Saturday, 23 February 2013

Klaus Batzner at CERN, February 2013

February has been a sparse month for me in terms of solar observation with poor weather here in the UK, however in the latter half of the month when the clear skies of high pressure sat over the country I was visiting CERN in Switzerland.  Whilst frustrating in the sense I was not at home over the half term break to capitalise on the clear skies, the experience at CERN is something else again.  

I was privileged to enjoy conversation (and a beer!) at length with the great Klaus Batzner.  Klaus is a very humble man in terms of his own achievements, but from anyone else perspective his achievements are astonishing, and previously unknown to me have solar connections.  Klaus was in the class of 1947 at Gymnasium Leonhard in Basel, Switzerland before commencing his studies at the University of Bern.  In the early 1960's Klaus started his work and research at  CERN when the director at the time was Victor Frederick Weisskopf, 10 directors and 50 years later and Klaus is still at CERN!

Klaus is a rare breed - both scientist and and engineer; normally physicists come up with ideas and it is the job of the engineer to physically manufacture things, however Klaus could do both.
This photo taken at CERN in June 1979 shows council members visiting the technology exhibition.  Klaus Batzner makes a demonstration; Gerhard Fisher and Wolfgang Paul observe on the background (centre).

Klaus initial work concentrated on particle accelerators and particle physics, and was a key member of the team who worked on the Proton Synchrotron; The Proton Synchrotron (PS) is a key component in CERN’s accelerator complex, where it accelerates protons delivered by the PS Booster or heavy ions from the Low Energy Ion Ring.  Below is a montage picture I took of the LEIR on my visit.

The heavy metre thick concrete blocks can be seen surrounding the machine to protect from high radiation levels.  Lead ions for the LHC start from a source of vaporised lead and enter LINAC3 before being collected and accelerated in the Low Energy Ion Ring (LEIR).

Ions from the PS then pass onto to the Super Proton Synchrotron where Klaus worked on the team that earned Simon Van der Meer the Nobel prize for physics in 1984 for the contributions to the CERN project that led to the discovery of the W & Z particles, two of the most important contituents of matter.

Klaus can be seen on the right hand side of this image with Simon Van der Meer and Hans-Otto Wuster.  The image below was taken in June 1976.  After the acceleration to 80 GeV in May the 200 GeV energy was attained on June 4, followed by a successful attempt to reach 300 GeV and then 400 GeV by the Council session on June 17. Here at the desk (centre) Boris Milman and Bas de Raad, (right) Pat Mills and a machine operator. Then standing on the back Jacques Althaber, Simon Van der Meer, Hans-Peter Kindermann, Raymond Rausch, John Adams, Klaus Batzner, and still back Antonio Millich, Jim Allaby, Wim Middelkoop, Bo Angerth, Hans Horisberger.

Not only working with particle physics and accelerators, Klaus then turned his work towards space flight.  Klaus was an engineer on the Ulysses space probe: The Shuttle Discovery launched the Ulysses spacecraft on October 6, 1990. To reach high solar latitudes, the spacecraft was aimed close to Jupiter so that Jupiter's large gravitational field would accelerate Ulysses out of the ecliptic plane to high latitudes.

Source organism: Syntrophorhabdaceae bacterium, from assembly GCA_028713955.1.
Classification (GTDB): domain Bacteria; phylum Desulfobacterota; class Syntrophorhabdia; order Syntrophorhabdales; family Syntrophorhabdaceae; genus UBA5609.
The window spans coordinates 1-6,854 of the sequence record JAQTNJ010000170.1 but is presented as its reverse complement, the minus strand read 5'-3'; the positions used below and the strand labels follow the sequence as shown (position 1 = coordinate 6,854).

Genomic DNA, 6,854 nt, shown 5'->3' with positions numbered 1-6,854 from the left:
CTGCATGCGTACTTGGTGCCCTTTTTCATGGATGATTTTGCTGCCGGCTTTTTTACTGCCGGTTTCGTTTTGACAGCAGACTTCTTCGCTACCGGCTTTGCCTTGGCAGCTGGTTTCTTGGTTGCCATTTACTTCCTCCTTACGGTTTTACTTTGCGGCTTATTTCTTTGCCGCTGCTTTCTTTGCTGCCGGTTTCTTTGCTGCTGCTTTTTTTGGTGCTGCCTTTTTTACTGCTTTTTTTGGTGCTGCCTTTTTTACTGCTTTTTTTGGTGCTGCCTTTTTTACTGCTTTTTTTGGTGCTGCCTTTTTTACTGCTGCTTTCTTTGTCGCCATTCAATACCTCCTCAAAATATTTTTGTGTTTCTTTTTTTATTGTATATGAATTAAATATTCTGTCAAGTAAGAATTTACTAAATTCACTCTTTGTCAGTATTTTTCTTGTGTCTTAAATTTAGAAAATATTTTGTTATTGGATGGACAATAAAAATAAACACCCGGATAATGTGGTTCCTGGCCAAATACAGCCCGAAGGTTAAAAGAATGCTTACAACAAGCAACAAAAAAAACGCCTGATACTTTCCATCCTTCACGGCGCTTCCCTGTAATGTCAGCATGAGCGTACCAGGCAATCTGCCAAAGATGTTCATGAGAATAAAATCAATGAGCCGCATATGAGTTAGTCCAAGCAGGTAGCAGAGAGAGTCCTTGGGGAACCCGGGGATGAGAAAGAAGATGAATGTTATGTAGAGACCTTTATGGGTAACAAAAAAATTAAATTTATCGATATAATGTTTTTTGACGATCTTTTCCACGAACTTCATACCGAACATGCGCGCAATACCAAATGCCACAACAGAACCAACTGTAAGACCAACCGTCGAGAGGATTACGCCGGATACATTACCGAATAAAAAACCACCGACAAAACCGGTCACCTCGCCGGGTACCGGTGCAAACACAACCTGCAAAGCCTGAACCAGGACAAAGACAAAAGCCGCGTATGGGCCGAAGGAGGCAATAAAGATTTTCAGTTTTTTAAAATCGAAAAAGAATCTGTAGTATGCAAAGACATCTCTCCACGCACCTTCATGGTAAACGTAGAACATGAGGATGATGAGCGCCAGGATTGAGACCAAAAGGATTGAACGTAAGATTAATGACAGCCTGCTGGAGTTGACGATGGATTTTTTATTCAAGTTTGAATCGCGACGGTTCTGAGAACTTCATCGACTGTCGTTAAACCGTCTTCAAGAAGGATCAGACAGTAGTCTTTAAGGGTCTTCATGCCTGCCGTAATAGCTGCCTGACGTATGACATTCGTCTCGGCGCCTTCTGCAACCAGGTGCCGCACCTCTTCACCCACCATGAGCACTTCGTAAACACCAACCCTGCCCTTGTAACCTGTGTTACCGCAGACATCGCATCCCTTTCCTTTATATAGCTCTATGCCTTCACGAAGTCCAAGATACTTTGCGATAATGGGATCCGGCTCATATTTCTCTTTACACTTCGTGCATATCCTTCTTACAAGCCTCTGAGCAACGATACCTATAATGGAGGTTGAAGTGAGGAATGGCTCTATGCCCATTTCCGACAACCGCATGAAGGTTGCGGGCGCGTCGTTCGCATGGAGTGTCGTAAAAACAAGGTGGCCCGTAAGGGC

Encounter with Jupiter occurred on February 8, 1992, and since then Ulysses traveled to higher latitudes with maximum Southern latitude of 80.2 degrees being achieved on September 13, 1994. Ulysses traveled through high Northern latitudes during June through September 1995. These high latitude observations were obtained during the quiet (minimum) portion of the 11-year solar cycle.

In order to fully understand our amazing star, it was necessary to study the Sun at near maximum conditions. During the Solar Maximum mission, Ulysses reached maximum Southern latitude on November 27, 2000 and traveled through High Northern latitude September through December 2001.

After more than 12 years in flight, Ulysses has returned a wealth of data that has led to a much broader understanding of the Global Structure of the Sun's environment-the heliosphere.

The primary mission of the Ulysses spacecraft was to characterize the heliosphere as a function of solar latitude. The heliosphere is the vast region of interplanetary space occupied by the Sun's atmosphere and dominated by the outflow of the solar wind. The periods of primary scientific interest is when Ulysses was at or higher than 70 degrees latitude at both the Sun's south and north poles. On 26 June 1994, Ulysses reached 70 degrees south. There it began a four-month observation from high latitudes of the complex forces at work in the Sun's outer atmosphere-the corona.

Scientists have long studied the Sun from Earth using Earth-based sensors. More recently, solar studies have been conducted from spaceborne platforms; however, these investigations have been mostly from the ecliptic plane (the plane in which most of the planets travel around the Sun) and no previous spacecraft have reached solar latitudes higher than 32 degrees. Now that Ulysses high latitude data is available, scientists from the joint NASA and ESA mission are obtaining new and better understanding of the processes going on at high solar latitudes.

The following video gives a bit of a historical perspective on the Ulysses Mission:

Klaus Batzner, a great physicist and engineer!  Thank you for the time you spent talking to me.